The presentation of your performance or creative work should be similar to the activities expected at a professional fine arts conference or festival. Consult with your faculty sponsor as to what is the most appropriate format for your presentation. Performance or creative work presentations are limited to 40 minutes including time for questions (unless otherwise arranged).
For performance or creative work presentations, one possible format is to introduce your performance with a brief (one or two minute) verbal description of what the audience will experience. It is important to remember that the audience will be interested in, but not informed about, a project that you have artistically created. The structure of your introduction should begin with an overview and/or history such as: The following demonstration of Mime is a replication of the type and style found in France during the 1870's.
Follow the introduction by highlighting what is significant or most interesting about your performance or creative work. In a short period of time, you must guide your audience's experience and appreciation of the work. Summarize the key points/features in your conclusion. Make eye contact during your introduction with a variety of people in the audience. After the presentation is completed, allow a few moments for questions.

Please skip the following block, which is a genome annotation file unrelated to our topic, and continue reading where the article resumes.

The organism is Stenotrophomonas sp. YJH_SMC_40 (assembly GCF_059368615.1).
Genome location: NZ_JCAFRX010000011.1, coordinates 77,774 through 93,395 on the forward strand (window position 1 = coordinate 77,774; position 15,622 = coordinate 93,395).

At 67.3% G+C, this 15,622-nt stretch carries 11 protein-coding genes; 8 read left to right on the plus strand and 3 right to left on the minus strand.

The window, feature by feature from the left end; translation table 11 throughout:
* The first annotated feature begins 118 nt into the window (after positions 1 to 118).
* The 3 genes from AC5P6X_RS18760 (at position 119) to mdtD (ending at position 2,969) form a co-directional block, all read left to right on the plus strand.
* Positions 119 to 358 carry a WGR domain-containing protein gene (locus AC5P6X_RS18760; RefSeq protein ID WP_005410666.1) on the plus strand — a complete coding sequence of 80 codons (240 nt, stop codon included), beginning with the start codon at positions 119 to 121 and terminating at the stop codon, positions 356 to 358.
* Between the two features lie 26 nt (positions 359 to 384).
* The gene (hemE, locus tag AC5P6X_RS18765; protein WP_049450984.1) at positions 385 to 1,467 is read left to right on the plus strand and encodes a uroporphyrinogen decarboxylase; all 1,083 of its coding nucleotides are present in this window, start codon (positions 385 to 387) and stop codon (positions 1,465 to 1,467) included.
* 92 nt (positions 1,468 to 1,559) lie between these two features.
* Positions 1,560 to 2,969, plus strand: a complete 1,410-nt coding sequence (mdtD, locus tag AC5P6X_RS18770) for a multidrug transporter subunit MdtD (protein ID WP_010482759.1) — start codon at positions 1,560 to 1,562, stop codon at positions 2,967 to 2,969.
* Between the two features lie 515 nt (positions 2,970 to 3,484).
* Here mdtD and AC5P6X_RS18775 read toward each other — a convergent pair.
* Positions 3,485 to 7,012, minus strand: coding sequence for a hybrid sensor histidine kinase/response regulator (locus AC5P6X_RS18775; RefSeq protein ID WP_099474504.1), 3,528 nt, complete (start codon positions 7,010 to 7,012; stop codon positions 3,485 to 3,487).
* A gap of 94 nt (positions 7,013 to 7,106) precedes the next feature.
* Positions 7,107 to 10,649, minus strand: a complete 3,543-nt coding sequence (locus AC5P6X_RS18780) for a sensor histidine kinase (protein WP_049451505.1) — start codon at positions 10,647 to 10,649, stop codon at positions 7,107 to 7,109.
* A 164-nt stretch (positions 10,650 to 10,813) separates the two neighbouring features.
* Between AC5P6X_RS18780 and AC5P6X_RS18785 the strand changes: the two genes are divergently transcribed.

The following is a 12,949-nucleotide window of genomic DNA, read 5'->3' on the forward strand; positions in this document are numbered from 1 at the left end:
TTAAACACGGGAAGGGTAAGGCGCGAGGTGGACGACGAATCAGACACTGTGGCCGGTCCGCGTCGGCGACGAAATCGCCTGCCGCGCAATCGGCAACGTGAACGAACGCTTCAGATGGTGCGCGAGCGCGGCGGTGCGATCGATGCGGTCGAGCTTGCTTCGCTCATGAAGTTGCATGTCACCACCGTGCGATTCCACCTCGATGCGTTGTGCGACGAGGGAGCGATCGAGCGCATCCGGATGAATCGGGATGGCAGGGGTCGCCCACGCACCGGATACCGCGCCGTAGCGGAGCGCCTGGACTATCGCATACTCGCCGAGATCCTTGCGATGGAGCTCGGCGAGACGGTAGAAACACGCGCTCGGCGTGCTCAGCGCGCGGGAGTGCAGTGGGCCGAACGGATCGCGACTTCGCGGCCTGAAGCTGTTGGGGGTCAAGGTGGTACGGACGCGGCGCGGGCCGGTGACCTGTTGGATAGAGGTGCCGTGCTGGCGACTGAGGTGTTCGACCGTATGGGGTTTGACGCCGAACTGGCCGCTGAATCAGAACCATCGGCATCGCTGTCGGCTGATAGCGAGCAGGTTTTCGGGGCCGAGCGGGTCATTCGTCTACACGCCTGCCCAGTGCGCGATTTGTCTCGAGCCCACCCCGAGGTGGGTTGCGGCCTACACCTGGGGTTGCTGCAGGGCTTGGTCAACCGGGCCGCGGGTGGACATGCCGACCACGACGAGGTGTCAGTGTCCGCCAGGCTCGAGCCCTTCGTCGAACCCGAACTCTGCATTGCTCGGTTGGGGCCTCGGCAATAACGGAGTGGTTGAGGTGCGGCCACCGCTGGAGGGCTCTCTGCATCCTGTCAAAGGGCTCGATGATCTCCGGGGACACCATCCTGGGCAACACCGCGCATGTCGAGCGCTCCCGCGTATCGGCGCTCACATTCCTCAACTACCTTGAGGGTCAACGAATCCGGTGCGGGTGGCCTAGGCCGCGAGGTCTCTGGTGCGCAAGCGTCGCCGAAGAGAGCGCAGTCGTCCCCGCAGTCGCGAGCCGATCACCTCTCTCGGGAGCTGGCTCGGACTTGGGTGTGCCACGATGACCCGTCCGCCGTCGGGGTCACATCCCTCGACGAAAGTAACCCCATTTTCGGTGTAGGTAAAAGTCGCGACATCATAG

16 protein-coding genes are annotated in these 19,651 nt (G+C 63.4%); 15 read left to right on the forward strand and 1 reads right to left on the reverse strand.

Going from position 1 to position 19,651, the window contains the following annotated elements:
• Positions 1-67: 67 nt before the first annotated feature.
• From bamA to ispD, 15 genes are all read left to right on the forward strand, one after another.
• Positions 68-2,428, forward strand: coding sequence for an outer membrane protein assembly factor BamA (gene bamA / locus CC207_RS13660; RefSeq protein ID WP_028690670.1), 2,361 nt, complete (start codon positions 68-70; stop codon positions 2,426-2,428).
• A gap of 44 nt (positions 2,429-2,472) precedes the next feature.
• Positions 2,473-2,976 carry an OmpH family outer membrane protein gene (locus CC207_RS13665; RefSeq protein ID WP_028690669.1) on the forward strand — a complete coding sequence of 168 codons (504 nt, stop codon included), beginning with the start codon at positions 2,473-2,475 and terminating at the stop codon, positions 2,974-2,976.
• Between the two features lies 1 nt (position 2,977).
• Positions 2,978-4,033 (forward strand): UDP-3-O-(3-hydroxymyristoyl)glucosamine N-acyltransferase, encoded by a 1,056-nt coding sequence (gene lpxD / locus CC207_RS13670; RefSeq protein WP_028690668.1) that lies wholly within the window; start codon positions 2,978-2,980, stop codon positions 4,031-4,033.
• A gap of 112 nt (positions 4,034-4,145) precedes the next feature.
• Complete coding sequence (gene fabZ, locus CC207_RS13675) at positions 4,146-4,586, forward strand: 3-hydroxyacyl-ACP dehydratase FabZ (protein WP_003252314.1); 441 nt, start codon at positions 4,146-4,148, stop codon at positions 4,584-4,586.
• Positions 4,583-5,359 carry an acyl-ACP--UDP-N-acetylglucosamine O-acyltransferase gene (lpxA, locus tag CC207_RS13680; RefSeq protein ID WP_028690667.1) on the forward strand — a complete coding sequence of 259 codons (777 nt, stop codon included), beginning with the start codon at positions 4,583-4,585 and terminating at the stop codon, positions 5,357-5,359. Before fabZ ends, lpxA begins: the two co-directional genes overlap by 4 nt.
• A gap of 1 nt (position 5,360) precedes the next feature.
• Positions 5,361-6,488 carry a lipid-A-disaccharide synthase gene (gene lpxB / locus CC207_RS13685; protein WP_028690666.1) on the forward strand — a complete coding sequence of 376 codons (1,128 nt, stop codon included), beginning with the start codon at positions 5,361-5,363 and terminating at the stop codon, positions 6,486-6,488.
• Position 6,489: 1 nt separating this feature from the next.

Consider the use of small excerpts or incremental elements of the performance in your introduction. These can be effective devices for guiding an audience's appreciation (2-3 is best).
Make a detailed outline of your introduction and account for all examples. Practice your introduction and revise it so that everything fits within the allotted time. Practice discussing the examples, especially in the context of the introduction. Practice your entire presentation including performance out loud, and preferably to an audience and/or videotape. Keep a positive attitude. Your audience is generally sympathetic and equally interested in what you have to say, and in your presentation.
If your performance or creative work presentation allows, focus on those people who are smiling or offering supportive body language. Avoid distracting gestures and verbal miscues, such as saying "umm," "you know," "like," or "cuz," fumbling with keys or putting your hands in your pockets.